Beard: UM lacks big gun to shoot way out of funk
Ann Arbor — Caris LeVert is treading into uncharted waters.
In his three years at Michigan, he hasn't experienced a three-game losing streak. Now, the Wolverines are in the midst of a four-game skid, following Saturday's 62-51 loss to Southern Methodist at Crisler Center.
LeVert finished with four points on 1-of-8 shooting in the loss, his second straight game in single digits, after scoring a career-best 32 points against NJIT.
UM's offense is struggling, scoring more than 53 points just once during the skid, with 70 against NJIT.
Along with LeVert, Michigan is also moving into unfamiliar territory — at least in the last four years — without a potent scorer. The last time the Wolverines had a four-game losing streak was in January 2011, when Tim Hardaway Jr. was a freshman.
UM lost its fourth straight, 62-51, to SMU on Saturday afternoon at Crisler Center.
Since that time, they've seen luminaries such as Hardaway and Big Ten players of the year Trey Burke and Nik Stauskas as primary scorers and have been able to fend off bad shooting slumps.
Through 11 games, this edition of the Wolverines is showing some warning signs that not only might they not live up to the lofty accomplishments of their predecessors, but the NCAA Tournament could be a stretch goal.
"We haven't lost (more than) two games in a row since I've been here," LeVert said. "We're at four now. We've never been through this type of adversity before."
Point guards Derrick Walton Jr. and Spike Albrecht have battled injuries and Zak Irvin — who had an outstanding showing in the summer exhibition tour in Italy — haven't been able to produce at the same clip.
Coach John Beilein had been able to count on that knock-down shooter the past few years; UM doesn't have that luxury this season and they'll just have to work around it.
"It's been big to have guys that you can count on to go 2-for-5 or 3-for-7 (on 3-pointers) every night," he said. "That hasn't happened in these four games — and that's one of the many reasons we've lost four in a row."
Irvin was projected to take on some of that role, but he went 3-of-11 on triples against SMU and is shooting 36 percent this season.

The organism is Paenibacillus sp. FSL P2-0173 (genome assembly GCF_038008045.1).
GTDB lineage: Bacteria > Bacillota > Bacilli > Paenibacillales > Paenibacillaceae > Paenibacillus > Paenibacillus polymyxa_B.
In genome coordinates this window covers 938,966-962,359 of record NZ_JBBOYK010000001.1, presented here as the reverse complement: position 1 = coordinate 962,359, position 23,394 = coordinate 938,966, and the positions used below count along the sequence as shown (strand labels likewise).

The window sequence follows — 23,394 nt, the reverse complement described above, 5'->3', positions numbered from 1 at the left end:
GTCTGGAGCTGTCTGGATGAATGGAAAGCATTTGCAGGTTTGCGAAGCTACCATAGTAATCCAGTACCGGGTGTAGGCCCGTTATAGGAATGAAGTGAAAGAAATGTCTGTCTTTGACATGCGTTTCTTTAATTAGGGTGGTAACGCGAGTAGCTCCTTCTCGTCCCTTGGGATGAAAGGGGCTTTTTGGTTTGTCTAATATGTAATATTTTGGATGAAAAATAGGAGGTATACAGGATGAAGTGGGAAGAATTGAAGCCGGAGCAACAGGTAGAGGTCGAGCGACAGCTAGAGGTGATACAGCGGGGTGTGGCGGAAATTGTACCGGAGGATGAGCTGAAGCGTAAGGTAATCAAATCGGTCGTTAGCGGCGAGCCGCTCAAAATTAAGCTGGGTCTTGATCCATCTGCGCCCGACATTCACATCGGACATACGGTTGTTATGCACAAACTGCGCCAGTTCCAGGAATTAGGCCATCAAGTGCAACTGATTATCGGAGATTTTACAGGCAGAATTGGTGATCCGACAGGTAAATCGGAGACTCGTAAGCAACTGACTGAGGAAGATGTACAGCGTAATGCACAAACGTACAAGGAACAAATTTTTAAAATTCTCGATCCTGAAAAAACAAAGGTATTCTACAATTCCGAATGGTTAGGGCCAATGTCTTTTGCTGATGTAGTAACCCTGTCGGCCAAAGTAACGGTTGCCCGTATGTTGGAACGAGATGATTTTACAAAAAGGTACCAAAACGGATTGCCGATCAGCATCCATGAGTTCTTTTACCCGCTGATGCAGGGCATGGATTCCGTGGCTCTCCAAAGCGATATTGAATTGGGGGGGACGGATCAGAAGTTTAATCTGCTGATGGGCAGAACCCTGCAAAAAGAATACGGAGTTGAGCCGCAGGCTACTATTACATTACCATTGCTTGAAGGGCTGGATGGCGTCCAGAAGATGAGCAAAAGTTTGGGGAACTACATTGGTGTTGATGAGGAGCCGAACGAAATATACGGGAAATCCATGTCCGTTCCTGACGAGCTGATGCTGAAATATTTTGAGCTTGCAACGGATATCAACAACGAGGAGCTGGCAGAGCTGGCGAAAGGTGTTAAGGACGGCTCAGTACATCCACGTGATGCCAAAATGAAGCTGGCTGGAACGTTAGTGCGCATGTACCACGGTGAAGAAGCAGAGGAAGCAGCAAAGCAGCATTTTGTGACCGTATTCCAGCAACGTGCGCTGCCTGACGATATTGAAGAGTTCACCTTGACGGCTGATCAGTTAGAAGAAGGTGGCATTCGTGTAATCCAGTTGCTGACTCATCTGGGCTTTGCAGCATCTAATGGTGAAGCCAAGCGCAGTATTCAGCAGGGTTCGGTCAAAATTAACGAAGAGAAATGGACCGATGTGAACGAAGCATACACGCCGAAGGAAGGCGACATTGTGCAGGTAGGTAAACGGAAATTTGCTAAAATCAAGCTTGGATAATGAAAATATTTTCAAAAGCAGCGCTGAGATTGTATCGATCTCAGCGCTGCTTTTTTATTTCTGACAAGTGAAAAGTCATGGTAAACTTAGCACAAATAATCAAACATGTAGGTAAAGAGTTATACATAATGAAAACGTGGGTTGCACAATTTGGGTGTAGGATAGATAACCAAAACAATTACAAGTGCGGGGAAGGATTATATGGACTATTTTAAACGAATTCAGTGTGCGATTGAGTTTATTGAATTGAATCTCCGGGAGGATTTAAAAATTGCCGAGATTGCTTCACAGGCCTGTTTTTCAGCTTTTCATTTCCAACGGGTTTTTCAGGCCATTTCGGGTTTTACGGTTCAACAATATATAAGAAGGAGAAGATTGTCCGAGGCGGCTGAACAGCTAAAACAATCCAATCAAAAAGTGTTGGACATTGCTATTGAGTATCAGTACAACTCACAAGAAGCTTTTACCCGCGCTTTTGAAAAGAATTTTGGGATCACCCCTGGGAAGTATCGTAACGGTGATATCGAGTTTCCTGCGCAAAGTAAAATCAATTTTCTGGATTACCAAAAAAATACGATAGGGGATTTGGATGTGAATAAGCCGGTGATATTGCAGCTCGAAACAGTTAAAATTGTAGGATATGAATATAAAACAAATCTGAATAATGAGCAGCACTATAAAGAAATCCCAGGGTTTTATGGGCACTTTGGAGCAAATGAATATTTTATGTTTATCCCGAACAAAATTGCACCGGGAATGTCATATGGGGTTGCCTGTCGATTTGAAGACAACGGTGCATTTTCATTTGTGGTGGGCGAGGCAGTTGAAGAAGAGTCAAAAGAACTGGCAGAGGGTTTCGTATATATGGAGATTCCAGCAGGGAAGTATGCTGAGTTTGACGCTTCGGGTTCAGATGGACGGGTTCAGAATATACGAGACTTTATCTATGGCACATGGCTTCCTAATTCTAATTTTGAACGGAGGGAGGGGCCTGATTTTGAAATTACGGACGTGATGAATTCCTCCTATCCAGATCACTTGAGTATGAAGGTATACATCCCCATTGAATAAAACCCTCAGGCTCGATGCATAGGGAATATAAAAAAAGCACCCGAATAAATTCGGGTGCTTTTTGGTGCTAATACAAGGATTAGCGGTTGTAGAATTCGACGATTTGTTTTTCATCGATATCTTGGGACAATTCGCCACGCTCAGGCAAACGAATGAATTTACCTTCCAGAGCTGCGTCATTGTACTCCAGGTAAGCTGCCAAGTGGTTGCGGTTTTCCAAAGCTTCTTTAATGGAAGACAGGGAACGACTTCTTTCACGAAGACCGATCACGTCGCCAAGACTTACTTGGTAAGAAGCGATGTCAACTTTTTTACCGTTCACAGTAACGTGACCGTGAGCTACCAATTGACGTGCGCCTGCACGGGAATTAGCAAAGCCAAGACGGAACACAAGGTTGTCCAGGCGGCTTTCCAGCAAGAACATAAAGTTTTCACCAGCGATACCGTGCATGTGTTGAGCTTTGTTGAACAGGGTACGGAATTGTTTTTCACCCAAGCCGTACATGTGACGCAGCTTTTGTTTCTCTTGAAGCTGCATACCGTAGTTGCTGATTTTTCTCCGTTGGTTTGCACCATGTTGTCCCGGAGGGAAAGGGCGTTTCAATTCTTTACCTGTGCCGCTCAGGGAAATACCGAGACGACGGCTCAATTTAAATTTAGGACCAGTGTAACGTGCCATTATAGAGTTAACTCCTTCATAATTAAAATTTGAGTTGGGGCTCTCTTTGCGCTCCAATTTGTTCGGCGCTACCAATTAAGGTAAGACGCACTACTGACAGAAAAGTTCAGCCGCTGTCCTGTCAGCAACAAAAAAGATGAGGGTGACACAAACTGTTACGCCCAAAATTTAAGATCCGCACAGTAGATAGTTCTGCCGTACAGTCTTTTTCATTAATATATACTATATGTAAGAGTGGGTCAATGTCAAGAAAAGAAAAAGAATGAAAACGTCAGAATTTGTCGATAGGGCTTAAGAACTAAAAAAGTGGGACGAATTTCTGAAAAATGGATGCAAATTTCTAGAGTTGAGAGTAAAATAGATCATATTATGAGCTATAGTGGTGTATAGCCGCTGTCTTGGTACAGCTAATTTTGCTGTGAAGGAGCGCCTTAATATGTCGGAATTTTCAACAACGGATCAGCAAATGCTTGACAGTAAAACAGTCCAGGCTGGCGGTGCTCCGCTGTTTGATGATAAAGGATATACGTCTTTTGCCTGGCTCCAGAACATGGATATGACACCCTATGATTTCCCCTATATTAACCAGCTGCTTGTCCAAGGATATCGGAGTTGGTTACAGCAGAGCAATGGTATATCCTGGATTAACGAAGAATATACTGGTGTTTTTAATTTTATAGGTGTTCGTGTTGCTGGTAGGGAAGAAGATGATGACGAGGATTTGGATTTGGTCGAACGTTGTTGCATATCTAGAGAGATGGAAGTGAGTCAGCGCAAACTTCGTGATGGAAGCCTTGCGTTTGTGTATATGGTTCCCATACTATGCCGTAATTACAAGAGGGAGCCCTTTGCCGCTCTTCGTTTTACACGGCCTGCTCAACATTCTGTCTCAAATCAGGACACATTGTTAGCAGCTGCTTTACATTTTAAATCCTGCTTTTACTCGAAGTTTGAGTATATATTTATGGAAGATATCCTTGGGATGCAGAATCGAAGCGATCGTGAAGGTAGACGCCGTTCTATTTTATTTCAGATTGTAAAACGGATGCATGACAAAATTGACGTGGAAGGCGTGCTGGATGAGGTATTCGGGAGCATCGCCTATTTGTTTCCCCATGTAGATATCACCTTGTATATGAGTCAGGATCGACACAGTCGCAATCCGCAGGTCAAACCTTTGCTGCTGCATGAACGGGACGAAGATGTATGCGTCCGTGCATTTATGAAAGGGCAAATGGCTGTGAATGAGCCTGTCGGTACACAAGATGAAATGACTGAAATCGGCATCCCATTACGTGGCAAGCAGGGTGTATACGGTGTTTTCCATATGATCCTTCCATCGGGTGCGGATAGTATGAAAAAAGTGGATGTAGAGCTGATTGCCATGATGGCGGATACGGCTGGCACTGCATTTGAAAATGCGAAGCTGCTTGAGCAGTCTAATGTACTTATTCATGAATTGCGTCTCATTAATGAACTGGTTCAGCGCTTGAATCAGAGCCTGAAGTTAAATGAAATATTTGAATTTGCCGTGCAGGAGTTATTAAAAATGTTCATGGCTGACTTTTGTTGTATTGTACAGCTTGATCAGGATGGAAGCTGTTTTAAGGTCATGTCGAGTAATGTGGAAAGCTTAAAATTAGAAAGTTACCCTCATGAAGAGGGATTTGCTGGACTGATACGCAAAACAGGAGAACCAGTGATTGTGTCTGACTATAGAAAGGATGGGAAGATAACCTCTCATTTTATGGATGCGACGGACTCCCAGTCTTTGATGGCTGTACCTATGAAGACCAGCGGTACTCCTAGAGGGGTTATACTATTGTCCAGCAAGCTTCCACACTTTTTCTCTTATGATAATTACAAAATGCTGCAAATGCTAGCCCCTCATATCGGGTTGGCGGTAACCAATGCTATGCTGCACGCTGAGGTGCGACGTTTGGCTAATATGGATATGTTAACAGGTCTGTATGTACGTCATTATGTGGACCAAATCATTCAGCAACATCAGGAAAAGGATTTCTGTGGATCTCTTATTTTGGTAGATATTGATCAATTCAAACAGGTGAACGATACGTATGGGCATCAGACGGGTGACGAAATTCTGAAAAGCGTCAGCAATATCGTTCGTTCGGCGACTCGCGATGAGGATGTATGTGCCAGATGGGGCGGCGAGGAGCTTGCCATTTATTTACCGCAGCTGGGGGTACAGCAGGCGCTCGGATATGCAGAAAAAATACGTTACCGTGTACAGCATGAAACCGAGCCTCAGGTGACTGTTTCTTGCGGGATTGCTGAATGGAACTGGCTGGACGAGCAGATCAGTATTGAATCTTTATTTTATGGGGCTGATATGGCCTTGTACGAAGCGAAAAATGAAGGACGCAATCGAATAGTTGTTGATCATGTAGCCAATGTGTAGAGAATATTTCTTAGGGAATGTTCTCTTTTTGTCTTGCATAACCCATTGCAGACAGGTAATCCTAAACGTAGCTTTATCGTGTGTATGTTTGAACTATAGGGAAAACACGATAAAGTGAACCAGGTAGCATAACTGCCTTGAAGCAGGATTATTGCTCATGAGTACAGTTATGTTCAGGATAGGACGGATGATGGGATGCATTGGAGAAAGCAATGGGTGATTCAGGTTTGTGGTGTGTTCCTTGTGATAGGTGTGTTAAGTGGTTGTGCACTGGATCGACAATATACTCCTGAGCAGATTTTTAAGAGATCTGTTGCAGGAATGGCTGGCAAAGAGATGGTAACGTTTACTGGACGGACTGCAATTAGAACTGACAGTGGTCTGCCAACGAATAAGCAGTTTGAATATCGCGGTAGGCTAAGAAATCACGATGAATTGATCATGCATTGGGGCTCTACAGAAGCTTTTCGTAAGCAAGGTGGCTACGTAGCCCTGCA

It may signal a shift in how Beilein coaches this team moving forward. But with just 10 days before the Big Ten schedule begins, with Illinois coming to Crisler, there isn't enough time to reinvent the wheel.
"On most days and in most seasons, we very rarely have a shooting day like today," said Beilein, whose team shot 4-of-20 on 3-pointers and just 29 percent overall. "That's obviously part of it, but we had some pretty good opportunities at the rim, particularly a couple in the second half and in the first half that we should be making — and we have to work at that."
Beilein has lamented losing five star players — Hardaway, Burke, Stauskas, Mitch McGary and Glenn Robinson III — to the NBA in two years, noting that not many Big Ten teams, nor teams in the country besides Kentucky or Duke have faced that type of attrition.
LeVert is projected to be the next in the line of early departures to the NBA, but he'll need to hone his game and get to the basket more aggressively, something he's lacked in this current skid. With the rest of the offense struggling, though, defenses are able to collapse around LeVert more and try to make others hit the critical shots.
"When we're not knocking down shots, they can key in on other people," said LeVert, a junior guard. "We were in the game. Down the stretch, we were up three with seven minutes to go. We didn't score for seven minutes, with a lot of turnovers. That just can't happen.
"Guys are overthinking a little bit — myself included. We just have to go out there and play."
SMU coach Larry Brown, who coached the Pistons to an NBA title in 2004, has seen his share of top-tier players. He complimented LeVert and the way his team was able to keep him in check.
"We held a super player in check," Brown said. "I've been watching him play and I have a bunch of my friends in the NBA that talk about him all the time.
"When you hold him to 1-for-8 and every shot he took was contested, that's pretty remarkable."
That's where Michigan's young players will have to step up and take a bigger role in the offense. Irvin can play better, but they'll need more from freshman starter Kameron Chatman and take a longer look to get contributions from reserves Muhammad-Ali Abdur-Rahkman and Aubrey Dawkins.
The Wolverines need an additional scorer to boost the offensive production, but Beilein will continue to lean on LeVert to try to get them out of the doldrums.
"I'm going to put a lot of things on his plate because he's a heck of a kid and a really good player and we're going to give him a lot of opportunities," Beilein said. "Our game plan won't change at all after he had a tough game today."